Donald Trump is huge. Don't anyone forget that.
Also, he is really serious about running for president. Just look at what he told the Washington Post. "I am more serious about this than I’ve ever been before," he said. That sounds pretty serious, unless you have a memory of what he has said before.
Left out of the Post story was a crucial piece of context. He used those exact same words—more serious than ever before—four years ago, the last time he didn't run for president. When TIME interviewed him in the Spring of 2011, he said he was delaying the renewal of his television show, The Celebrity Apprentice, to explore the possibility of a political campaign. In the end, he used the publicity raised by not running for President as a bargaining chip in his negotiations with NBC. Now he is saying the same thing. Say what you will about Trump, but the man knows how to negotiate.
The echoes of past feints haunt Trump's latest tease like a poker tell. Now he talks about hiring staff in South Carolina. In 2011, he was sending staff to Iowa and New Hampshire, offering himself as a speaker at rubber-chicken dinners. If he runs in 2016 in a crowded Republican field, he says this time he will have a clear message: "People around the world are laughing at us,” he told the Post. “Look at China, they’re killing us, taking our jobs. We have weakness in the Middle East and with ISIS. We have incompetent people running the country and I’m tired of it.”
That sounds familiar too. Here's what he told TIME about four years ago: "Nobody can do the job that I can do. . . I can make this country great again. This country is not great. This country is a laughingstock for the rest of the world." And here's what he said in 1987, the first time he did not run for President, in a full-page newspaper ad attacking the administration of Ronald Reagan, the very man lionized by attendees at the Conservative Political Actions Conference where Trump will speak later this week: "The world is laughing at America's politicians."
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Charles Ommanney for TIME
So it goes. There was one other time Trump did not run for President, back in the runup to 2000, when he teased the Reform Party into talking about making him their nominee. His platform back then was the sort of stuff that would probably disqualify any Republican not named Trump from even being talked about as GOP nominee. It included federal single-payer health care—yes, the sort of socialism that even Barack Obama did not embrace—and a one time net worth tax of 14.25% on all Americans worth more than $10 million. (Primary residences, like those in upscale Trump properties, were exempted, of course, effectively turning Trump's empire into an enormous tax shelter.) For the record, Trump says he has changed his mind on both ideas. He has also recently abandoned his pro-choice views on abortion.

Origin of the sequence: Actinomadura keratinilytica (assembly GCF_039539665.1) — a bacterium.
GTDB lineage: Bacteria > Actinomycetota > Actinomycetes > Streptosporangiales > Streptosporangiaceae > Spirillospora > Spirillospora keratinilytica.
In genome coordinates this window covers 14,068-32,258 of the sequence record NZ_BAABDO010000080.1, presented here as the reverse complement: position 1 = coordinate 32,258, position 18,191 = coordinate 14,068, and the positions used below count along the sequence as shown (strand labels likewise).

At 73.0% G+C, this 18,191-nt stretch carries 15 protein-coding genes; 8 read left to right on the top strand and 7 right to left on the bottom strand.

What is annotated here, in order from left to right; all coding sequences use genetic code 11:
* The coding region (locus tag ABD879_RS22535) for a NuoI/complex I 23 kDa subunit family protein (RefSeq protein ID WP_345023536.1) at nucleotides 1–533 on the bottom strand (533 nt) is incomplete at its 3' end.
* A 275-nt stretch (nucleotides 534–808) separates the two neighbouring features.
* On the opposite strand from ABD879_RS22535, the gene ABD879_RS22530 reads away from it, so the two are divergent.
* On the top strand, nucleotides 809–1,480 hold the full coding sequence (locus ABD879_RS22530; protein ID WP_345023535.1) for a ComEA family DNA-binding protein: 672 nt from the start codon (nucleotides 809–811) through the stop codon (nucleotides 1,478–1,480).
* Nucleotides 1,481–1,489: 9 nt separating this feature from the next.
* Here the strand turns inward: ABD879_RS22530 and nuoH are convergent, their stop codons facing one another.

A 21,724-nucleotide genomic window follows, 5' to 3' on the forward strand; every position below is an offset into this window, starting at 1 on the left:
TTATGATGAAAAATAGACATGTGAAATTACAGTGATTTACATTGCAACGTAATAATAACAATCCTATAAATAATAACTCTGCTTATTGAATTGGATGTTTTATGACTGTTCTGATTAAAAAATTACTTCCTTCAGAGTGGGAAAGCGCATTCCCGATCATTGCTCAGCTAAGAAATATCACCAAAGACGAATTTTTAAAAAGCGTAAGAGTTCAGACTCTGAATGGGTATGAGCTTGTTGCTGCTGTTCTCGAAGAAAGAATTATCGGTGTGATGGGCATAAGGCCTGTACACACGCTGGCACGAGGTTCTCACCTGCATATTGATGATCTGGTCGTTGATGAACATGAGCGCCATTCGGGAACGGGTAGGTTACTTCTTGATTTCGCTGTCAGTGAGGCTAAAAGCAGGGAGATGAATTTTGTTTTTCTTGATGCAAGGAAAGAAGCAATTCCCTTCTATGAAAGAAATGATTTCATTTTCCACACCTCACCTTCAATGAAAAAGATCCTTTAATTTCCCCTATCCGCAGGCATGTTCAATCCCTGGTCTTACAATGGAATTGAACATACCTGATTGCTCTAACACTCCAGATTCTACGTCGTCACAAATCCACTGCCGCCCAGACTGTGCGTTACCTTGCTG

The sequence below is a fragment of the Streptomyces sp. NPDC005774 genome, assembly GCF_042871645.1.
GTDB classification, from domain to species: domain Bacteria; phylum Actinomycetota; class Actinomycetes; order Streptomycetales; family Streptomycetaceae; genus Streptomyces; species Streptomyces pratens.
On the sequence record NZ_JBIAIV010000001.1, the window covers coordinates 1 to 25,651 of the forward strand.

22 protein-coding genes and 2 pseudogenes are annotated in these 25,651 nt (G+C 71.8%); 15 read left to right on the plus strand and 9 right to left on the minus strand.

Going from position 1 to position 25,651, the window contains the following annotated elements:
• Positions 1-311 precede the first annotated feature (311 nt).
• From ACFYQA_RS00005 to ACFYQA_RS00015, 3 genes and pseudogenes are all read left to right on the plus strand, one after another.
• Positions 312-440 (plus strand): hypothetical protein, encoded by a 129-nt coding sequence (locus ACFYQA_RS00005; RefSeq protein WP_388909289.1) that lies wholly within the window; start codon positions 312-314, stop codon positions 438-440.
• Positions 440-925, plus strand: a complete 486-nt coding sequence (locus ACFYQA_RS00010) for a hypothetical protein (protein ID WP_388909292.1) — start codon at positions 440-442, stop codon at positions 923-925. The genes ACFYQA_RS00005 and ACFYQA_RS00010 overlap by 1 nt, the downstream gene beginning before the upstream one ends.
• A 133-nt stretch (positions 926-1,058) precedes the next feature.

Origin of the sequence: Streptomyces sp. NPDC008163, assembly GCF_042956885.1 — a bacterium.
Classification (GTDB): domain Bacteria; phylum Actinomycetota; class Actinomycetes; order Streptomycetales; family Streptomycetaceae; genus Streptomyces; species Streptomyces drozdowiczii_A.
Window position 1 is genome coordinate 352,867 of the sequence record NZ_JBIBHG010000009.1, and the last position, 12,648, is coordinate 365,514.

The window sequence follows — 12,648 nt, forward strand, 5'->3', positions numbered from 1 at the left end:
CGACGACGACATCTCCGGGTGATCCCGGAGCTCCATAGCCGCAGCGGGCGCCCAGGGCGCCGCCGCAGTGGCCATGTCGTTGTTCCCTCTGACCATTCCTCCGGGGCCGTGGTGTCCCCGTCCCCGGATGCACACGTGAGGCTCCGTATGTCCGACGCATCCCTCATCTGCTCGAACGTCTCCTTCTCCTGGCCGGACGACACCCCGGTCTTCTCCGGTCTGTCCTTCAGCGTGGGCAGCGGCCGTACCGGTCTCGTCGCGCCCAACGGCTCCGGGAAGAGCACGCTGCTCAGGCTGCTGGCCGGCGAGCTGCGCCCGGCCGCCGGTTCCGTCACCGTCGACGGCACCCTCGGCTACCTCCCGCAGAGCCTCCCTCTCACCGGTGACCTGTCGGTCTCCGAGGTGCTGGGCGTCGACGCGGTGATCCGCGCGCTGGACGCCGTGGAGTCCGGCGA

But Trump knows something about the modern media that allows him to skate by all this: We scribblers have lousy memories, and a huge hunger for a good story. And boy, oh boy, is Trump a good story. For instance, just two days ago, he tweeted: "The Oscars were a great night for Mexico & why not—they are ripping off the US more than almost any other nation." Hilarious! I am sure that will play well in Nevada, Florida, Colorado and New Mexico, where Republicans are set on improving their dismal 2012 margins with Hispanics. He is also lobbying to be the next Oscar host, because why not. Trump is huge.
To understand the man, and his brilliant business, you have to understand his history. And you can't write about his presidential temptations without mentioning the past. Nothing has changed in 30 years. He really is a marvelous salesman. As I wrote in 2011:
Fretting over the niggling details of reality didn't get him where he is today — worth $2.7 billion, according to Forbes, with a hit reality show, a men's clothing line at Macy's, a string of best-selling business books, swanky country clubs, luxury hotels, Trump tea, Trump chocolate, Trump bottled water, mail-order Trump steaks, the Miss Universe pageant and foreign financiers who solicit the use of his name for new condos in Dubai or on the Black Sea or wherever money is blowing up the skyline with brazen luxury.
Unlike most developers who scraped Manhattan dirt, Trump didn't make his fortune simply by building things with glass and steel. He sold story lines of living large: Trump, with the best, the tallest, the most, the biggest and the brightest. A decade before reality television, he offered himself as performance art, what Advertising Age calls the "human logo." "The show is 'Trump,'" he told Playboy in a 1990 interview. "And it is sold-out performances everywhere." Without the "Trump," after all, those steaks are just meat in the mail, and he is just another rich guy who thinks he can buy his way into the White House.
That's who Trump is. And thanks to a political press that loves to a Trump tale and lacks the column inches for context, that is who he will continue to be. The NBC suits must be feeling faint. He's as serious as he has ever been about leaving The Celebrity Apprentice. America is a laughingstock. He is huge. He might even go through with becoming a candidate this time. The show is still sold out everywhere.